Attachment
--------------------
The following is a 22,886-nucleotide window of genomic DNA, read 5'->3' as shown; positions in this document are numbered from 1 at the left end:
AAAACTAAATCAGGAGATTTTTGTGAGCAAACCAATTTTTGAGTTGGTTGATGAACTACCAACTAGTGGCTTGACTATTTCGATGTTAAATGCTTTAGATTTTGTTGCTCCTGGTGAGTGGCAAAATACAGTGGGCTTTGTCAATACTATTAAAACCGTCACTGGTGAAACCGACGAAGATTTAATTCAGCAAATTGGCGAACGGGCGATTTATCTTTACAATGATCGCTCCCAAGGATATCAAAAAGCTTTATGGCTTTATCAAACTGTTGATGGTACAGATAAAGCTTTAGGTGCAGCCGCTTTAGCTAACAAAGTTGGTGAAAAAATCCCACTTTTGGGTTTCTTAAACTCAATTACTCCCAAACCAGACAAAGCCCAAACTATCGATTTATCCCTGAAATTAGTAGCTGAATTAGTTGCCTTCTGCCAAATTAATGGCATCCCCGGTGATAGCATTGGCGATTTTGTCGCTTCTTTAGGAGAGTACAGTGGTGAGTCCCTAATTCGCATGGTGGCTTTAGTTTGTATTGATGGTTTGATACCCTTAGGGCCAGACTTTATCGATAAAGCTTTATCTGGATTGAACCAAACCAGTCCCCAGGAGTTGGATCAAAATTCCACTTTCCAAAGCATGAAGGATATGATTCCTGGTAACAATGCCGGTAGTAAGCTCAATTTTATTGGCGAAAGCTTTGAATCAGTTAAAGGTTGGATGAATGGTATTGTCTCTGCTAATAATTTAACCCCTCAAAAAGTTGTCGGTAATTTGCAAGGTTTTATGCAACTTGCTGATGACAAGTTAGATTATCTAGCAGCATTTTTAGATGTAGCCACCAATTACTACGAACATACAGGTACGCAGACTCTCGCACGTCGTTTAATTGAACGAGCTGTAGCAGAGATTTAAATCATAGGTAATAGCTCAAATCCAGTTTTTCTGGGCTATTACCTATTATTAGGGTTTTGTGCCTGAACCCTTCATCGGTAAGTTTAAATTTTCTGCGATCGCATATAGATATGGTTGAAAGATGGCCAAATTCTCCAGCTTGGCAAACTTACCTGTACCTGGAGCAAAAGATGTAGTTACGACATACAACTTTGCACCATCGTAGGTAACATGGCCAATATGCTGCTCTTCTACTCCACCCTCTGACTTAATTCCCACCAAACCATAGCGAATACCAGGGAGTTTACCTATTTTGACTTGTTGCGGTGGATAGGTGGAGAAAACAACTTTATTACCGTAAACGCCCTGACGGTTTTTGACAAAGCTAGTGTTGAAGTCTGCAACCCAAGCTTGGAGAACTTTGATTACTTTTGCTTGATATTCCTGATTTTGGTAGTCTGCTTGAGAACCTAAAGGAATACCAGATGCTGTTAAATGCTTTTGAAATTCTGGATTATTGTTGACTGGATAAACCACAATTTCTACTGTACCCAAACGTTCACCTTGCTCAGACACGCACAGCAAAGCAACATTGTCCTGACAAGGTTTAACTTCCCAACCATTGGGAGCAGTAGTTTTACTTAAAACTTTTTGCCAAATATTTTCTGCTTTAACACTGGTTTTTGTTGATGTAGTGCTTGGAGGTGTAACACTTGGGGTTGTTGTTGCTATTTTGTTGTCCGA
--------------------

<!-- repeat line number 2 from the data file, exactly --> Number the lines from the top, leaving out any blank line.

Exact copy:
AAAACTAAATCAGGAGATTTTTGTGAGCAAACCAATTTTTGAGTTGGTTGATGAACTACCAACTAGTGGCTTGACTATTTCGATGTTAAATGCTTTAGATTTTGTTGCTCCTGGTGAGTGGCAAAATACAGTGGGCTTTGTCAATACTATTAAAACCGTCACTGGTGAAACCGACGAAGATTTAATTCAGCAAATTGGCGAACGGGCGATTTATCTTTACAATGATCGCTCCCAAGGATATCAAAAAGCTTTATGGCTTTATCAAACTGTTGATGGTACAGATAAAGCTTTAGGTGCAGCCGCTTTAGCTAACAAAGTTGGTGAAAAAATCCCACTTTTGGGTTTCTTAAACTCAATTACTCCCAAACCAGACAAAGCCCAAACTATCGATTTATCCCTGAAATTAGTAGCTGAATTAGTTGCCTTCTGCCAAATTAATGGCATCCCCGGTGATAGCATTGGCGATTTTGTCGCTTCTTTAGGAGAGTACAGTGGTGAGTCCCTAATTCGCATGGTGGCTTTAGTTTGTATTGATGGTTTGATACCCTTAGGGCCAGACTTTATCGATAAAGCTTTATCTGGATTGAACCAAACCAGTCCCCAGGAGTTGGATCAAAATTCCACTTTCCAAAGCATGAAGGATATGATTCCTGGTAACAATGCCGGTAGTAAGCTCAATTTTATTGGCGAAAGCTTTGAATCAGTTAAAGGTTGGATGAATGGTATTGTCTCTGCTAATAATTTAACCCCTCAAAAAGTTGTCGGTAATTTGCAAGGTTTTATGCAACTTGCTGATGACAAGTTAGATTATCTAGCAGCATTTTTAGATGTAGCCACCAATTACTACGAACATACAGGTACGCAGACTCTCGCACGTCGTTTAATTGAACGAGCTGTAGCAGAGATTTAAATCATAGGTAATAGCTCAAATCCAGTTTTTCTGGGCTATTACCTATTATTAGGGTTTTGTGCCTGAACCCTTCATCGGTAAGTTTAAATTTTCTGCGATCGCATATAGATATGGTTGAAAGATGGCCAAATTCTCCAGCTTGGCAAACTTACCTGTACCTGGAGCAAAAGATGTAGTTACGACATACAACTTTGCACCATCGTAGGTAACATGGCCAATATGCTGCTCTTCTACTCCACCCTCTGACTTAATTCCCACCAAACCATAGCGAATACCAGGGAGTTTACCTATTTTGACTTGTTGCGGTGGATAGGTGGAGAAAACAACTTTATTACCGTAAACGCCCTGACGGTTTTTGACAAAGCTAGTGTTGAAGTCTGCAACCCAAGCTTGGAGAACTTTGATTACTTTTGCTTGATATTCCTGATTTTGGTAGTCTGCTTGAGAACCTAAAGGAATACCAGATGCTGTTAAATGCTTTTGAAATTCTGGATTATTGTTGACTGGATAAACCACAATTTCTACTGTACCCAAACGTTCACCTTGCTCAGACACGCACAGCAAAGCAACATTGTCCTGACAAGGTTTAACTTCCCAACCATTGGGAGCAGTAGTTTTACTTAAAACTTTTTGCCAAATATTTTCTGCTTTAACACTGGTTTTTGTTGATGTAGTGCTTGGAGGTGTAACACTTGGGGTTGTTGTTGCTATTTTGTTGTCCGA